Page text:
Adam - it's nice to meet you and I look forward to working with you. Attached are the bid specs for the Clean Zone ordinance from the NFL that we have committed to meet.There was an attachment which was not provide to me in the 702 pages. I subsequently requested a copy of it.
2) the public has been the last to be enlightened about what is in the ordinance - and I would also say that we are still very much in the dark as to what details will emerge AFTER prop 188 passes.
For several months, the draft ordinance that Collins was working on was called the 'Clean Zone ordinanance' in emails.
The initial draft ordinance was ready in mid-December, 2010. By early January, 2011, the ISC was reviewing it. On January 28, 2011, a review and comments on it were returned to Collins from Scott Bearby, Managing Director of Legal Affairs/Associate General Counsel for the NCAA.
On June 13, 2011, there was an inquiry to Collins from the ISC's Andrew Arnold, Director of Event Operations, as to whether he might share the draft with the NFL's Clean Zone attorney. The response was:
I see no issues with it, so long as he agrees that we're in the top 1% of ordinances relative to the Clean Zone in the country.Personally, I think that the City needs to create ordinances that hold the residents' interests above all others.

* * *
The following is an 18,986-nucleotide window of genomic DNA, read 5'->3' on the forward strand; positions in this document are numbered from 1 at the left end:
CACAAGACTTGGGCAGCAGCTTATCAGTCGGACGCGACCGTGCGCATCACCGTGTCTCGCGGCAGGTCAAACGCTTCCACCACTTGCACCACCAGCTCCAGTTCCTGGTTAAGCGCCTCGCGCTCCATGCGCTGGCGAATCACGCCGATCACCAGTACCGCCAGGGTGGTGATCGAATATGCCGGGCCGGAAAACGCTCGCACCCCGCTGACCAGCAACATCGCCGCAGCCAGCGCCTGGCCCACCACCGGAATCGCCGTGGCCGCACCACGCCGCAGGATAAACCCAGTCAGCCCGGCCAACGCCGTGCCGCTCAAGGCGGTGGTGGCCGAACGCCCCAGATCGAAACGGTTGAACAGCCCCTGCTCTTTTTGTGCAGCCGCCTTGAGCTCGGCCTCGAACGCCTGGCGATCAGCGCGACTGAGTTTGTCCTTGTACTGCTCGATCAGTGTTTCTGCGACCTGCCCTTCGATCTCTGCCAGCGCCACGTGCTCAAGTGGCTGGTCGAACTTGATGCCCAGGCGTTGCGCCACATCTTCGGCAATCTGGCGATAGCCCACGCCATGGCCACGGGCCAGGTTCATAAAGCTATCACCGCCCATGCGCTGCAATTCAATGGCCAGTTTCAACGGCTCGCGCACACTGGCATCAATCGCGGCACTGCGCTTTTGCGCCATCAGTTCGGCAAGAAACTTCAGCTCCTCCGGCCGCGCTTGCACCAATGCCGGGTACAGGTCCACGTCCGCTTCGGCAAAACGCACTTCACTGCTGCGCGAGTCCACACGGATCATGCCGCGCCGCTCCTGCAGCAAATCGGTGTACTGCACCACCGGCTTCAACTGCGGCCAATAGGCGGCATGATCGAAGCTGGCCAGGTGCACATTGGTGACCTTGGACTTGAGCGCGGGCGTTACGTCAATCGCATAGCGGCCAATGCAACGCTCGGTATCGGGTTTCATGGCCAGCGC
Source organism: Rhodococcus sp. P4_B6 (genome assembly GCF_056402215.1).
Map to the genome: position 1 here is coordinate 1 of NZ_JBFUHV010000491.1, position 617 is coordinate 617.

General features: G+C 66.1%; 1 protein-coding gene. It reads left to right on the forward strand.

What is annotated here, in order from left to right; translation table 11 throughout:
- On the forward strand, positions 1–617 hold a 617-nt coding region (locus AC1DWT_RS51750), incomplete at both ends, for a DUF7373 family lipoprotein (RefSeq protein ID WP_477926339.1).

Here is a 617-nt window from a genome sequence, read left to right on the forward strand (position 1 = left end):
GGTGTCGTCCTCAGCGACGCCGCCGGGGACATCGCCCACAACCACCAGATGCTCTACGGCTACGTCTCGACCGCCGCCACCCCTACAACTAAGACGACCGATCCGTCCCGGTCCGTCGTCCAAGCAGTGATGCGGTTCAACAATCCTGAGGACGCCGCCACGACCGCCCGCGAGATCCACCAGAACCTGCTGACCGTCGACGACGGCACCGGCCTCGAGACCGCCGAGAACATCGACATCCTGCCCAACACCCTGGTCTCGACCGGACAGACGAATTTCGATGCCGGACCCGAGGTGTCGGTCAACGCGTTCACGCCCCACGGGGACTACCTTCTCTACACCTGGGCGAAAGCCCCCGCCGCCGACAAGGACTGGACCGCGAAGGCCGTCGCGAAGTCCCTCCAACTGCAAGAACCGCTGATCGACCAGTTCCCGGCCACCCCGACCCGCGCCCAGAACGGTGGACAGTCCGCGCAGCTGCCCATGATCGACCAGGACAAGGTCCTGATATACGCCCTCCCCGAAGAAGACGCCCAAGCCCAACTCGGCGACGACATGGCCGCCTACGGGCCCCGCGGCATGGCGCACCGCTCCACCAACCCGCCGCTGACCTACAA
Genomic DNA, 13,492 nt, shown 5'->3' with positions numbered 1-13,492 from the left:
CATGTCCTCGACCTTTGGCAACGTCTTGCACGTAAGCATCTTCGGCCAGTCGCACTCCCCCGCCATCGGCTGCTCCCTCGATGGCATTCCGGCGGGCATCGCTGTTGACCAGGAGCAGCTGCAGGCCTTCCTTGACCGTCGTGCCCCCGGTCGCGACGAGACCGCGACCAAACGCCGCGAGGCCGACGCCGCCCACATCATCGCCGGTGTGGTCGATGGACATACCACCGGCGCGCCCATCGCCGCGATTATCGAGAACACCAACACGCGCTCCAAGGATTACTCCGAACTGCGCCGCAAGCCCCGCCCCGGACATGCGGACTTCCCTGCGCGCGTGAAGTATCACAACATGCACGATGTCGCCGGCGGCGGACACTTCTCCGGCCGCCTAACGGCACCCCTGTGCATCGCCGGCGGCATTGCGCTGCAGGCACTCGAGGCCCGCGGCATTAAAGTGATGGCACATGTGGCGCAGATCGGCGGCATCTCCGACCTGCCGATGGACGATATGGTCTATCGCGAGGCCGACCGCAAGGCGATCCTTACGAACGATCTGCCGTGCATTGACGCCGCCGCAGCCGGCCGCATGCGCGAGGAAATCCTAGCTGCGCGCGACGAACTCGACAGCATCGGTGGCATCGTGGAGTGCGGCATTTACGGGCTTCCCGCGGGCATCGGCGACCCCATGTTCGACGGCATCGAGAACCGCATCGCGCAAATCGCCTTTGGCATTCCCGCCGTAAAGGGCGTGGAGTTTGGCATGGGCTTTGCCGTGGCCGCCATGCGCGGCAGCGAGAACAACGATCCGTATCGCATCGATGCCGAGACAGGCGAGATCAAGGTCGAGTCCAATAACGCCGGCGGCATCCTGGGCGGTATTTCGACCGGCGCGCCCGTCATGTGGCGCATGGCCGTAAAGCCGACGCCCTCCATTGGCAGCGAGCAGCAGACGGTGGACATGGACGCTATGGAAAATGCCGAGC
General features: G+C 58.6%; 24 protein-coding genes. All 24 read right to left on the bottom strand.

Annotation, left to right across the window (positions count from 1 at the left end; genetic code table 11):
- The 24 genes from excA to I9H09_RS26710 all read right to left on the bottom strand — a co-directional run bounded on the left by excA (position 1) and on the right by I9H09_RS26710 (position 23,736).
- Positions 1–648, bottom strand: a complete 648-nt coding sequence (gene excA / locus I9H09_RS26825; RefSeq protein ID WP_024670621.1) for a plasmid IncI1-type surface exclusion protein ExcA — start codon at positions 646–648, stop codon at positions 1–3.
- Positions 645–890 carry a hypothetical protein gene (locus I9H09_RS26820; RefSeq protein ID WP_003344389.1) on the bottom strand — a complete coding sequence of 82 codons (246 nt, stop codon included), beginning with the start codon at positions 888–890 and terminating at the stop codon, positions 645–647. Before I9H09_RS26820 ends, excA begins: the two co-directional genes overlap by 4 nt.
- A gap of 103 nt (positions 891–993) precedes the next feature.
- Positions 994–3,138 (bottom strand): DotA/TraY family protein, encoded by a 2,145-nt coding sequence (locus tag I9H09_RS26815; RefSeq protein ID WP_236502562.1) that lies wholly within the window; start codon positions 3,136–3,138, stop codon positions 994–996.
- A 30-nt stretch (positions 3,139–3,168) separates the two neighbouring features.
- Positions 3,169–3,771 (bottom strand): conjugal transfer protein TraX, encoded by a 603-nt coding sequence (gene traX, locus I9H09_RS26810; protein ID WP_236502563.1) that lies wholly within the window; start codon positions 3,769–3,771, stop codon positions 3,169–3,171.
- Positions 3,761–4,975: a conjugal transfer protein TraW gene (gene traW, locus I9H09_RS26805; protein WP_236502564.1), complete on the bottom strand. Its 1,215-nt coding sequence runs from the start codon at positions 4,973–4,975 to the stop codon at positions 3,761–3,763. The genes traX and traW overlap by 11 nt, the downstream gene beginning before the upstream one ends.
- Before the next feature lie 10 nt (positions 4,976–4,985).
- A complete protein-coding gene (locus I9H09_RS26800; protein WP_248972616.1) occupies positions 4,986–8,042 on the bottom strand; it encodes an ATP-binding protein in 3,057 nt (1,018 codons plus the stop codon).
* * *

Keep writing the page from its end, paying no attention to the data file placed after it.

On June 22, 2011, there was a meeting with the Indiana Sports Corp. to inform them of the ordinance and solicit their support before the Council.
Also on June 22, Collins requested help in arranging a briefing for Mark Wolf from BRVA and Susan Vogt from Riley Area/MAMA and to solicit their support at the Council.
Prop 188 was introduced at the June 27 meeting of the full Council.
On June 30 there was a meeting with residents of the Babe Denny neighborhood that abuts the south side of Lucas Oil Stadium, where an 'events ordinance' was noted fairly in passing. It was mentioned that this ordinance had been introduced to the Council as Prop 188.
3) meetings with neighbors deliberately held back information
There was a meeting with residents of the Babe Denny neighborhood earlier, as well, on January 26. In an email conversation that started two days earlier between Arnold (ISC), Collins (DCE), and Rick Powers (Director, DCE) -- Arnold asked Powers if he wanted to discuss potential parking ordinance changes with the neighborhood. Powers asked Collins if his work was far enough along to do so. Collins said "So long as we emphasize the fact that our concept is preliminary, we could begin to provide information. Andy [Arnold], I'm assuming this means that you didn't have any significant issues with the parking portion of the ordinance?"
The response from Arnold was:
That's correct...however, after further discussion with Mel [Raines] today, we think that we should hold off on discussing this detail for now, and save it for a future meeting that when we can discuss in further detail, along with most of the other details. If I remember correctly, we initially added this to the agenda as a way to flush out potential issues/concerns with the changes.Parking is the number one issue with the residents of Babe Denny. The neighbors were handled, not dealt with as adults who had a right to information.